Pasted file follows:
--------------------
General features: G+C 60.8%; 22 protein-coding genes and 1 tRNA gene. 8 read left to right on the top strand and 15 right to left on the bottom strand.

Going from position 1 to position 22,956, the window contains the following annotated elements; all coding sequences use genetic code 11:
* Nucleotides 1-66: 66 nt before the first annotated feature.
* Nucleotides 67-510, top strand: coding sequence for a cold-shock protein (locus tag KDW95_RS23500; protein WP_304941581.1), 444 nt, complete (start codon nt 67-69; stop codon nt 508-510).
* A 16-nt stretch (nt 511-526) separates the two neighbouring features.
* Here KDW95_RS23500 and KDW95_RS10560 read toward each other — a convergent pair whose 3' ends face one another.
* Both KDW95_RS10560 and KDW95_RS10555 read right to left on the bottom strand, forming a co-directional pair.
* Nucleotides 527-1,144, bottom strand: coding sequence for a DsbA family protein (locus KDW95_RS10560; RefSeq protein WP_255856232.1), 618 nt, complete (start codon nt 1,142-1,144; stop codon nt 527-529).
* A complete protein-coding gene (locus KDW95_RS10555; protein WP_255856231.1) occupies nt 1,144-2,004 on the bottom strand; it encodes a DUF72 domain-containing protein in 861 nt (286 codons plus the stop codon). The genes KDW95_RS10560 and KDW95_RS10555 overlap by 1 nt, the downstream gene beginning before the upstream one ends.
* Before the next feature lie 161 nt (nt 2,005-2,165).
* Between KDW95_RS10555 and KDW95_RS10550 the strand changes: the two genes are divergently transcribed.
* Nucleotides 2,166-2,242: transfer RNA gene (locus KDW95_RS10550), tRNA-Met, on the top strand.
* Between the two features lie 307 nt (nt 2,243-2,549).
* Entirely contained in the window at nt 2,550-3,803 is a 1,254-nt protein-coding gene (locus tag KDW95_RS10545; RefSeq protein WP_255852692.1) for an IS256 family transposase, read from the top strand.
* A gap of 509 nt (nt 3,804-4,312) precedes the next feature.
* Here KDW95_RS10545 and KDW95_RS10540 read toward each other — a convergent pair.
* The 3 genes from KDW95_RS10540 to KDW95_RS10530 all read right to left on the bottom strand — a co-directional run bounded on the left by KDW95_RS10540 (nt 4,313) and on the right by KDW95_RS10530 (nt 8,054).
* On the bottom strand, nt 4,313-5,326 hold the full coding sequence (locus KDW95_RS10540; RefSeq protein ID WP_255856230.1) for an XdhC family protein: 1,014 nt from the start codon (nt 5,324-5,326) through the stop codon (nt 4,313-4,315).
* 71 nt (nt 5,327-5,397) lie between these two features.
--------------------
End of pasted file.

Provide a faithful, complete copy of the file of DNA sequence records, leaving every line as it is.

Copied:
General features: G+C 60.8%; 22 protein-coding genes and 1 tRNA gene. 8 read left to right on the top strand and 15 right to left on the bottom strand.

Going from position 1 to position 22,956, the window contains the following annotated elements; all coding sequences use genetic code 11:
* Nucleotides 1-66: 66 nt before the first annotated feature.
* Nucleotides 67-510, top strand: coding sequence for a cold-shock protein (locus tag KDW95_RS23500; protein WP_304941581.1), 444 nt, complete (start codon nt 67-69; stop codon nt 508-510).
* A 16-nt stretch (nt 511-526) separates the two neighbouring features.
* Here KDW95_RS23500 and KDW95_RS10560 read toward each other — a convergent pair whose 3' ends face one another.
* Both KDW95_RS10560 and KDW95_RS10555 read right to left on the bottom strand, forming a co-directional pair.
* Nucleotides 527-1,144, bottom strand: coding sequence for a DsbA family protein (locus KDW95_RS10560; RefSeq protein WP_255856232.1), 618 nt, complete (start codon nt 1,142-1,144; stop codon nt 527-529).
* A complete protein-coding gene (locus KDW95_RS10555; protein WP_255856231.1) occupies nt 1,144-2,004 on the bottom strand; it encodes a DUF72 domain-containing protein in 861 nt (286 codons plus the stop codon). The genes KDW95_RS10560 and KDW95_RS10555 overlap by 1 nt, the downstream gene beginning before the upstream one ends.
* Before the next feature lie 161 nt (nt 2,005-2,165).
* Between KDW95_RS10555 and KDW95_RS10550 the strand changes: the two genes are divergently transcribed.
* Nucleotides 2,166-2,242: transfer RNA gene (locus KDW95_RS10550), tRNA-Met, on the top strand.
* Between the two features lie 307 nt (nt 2,243-2,549).
* Entirely contained in the window at nt 2,550-3,803 is a 1,254-nt protein-coding gene (locus tag KDW95_RS10545; RefSeq protein WP_255852692.1) for an IS256 family transposase, read from the top strand.
* A gap of 509 nt (nt 3,804-4,312) precedes the next feature.
* Here KDW95_RS10545 and KDW95_RS10540 read toward each other — a convergent pair.
* The 3 genes from KDW95_RS10540 to KDW95_RS10530 all read right to left on the bottom strand — a co-directional run bounded on the left by KDW95_RS10540 (nt 4,313) and on the right by KDW95_RS10530 (nt 8,054).
* On the bottom strand, nt 4,313-5,326 hold the full coding sequence (locus KDW95_RS10540; RefSeq protein ID WP_255856230.1) for an XdhC family protein: 1,014 nt from the start codon (nt 5,324-5,326) through the stop codon (nt 4,313-4,315).
* 71 nt (nt 5,327-5,397) lie between these two features.